Can participatory communication be taught? Finding your inner phronēsis.
Ricardo Ramirez, Wendy Quarry, Frederick Guerin
This paper pulls together current lessons, and past mistakes, in building capacity in the art and science of participatory communication. The science is the easy part. It is straightforward and tangible. It can be taught in a classroom or through a textbook or manual. But sadly, the science without the art often falls flat on its face. It is uni-dimensional and hollow and needs the ballast that comes from something much more ephemeral. We think of these as the ‘intangibles.’ Welcome the notion of practical wisdom, or phronēsis as Aristotle called it. Practical wisdom “is the ability to do the right thing, at the right time, for the right reason” (Bradshaw 2009). It is a term that refers to the acquired skill of ‘knowing what to do when facing unique circumstances’ (Schwartz & Sharpe 2010). Practical wisdom gives a name to the capacity development outcomes we so often seek: practitioners who are able to adjust methods, media and strategy to ever-changing contexts. We hope to train practitioners who can find solutions from a menu of options, without having to follow a checklist. We have learned that the intuition we seek to nurture emerges over time through trial and error. All these years we have actually been seeking to develop practitioners’ own phronēsis, but we lacked a name for it. Now this has given us a refreshing addition to our vocabulary.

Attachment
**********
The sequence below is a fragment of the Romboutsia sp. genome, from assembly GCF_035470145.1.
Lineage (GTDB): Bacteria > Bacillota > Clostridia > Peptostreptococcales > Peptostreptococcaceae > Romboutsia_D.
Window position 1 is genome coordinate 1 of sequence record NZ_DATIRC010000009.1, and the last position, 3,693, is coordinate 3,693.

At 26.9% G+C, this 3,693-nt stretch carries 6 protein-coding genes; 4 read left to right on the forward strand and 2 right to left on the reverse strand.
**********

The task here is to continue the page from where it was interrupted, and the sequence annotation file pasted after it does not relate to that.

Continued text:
Full Text: PDF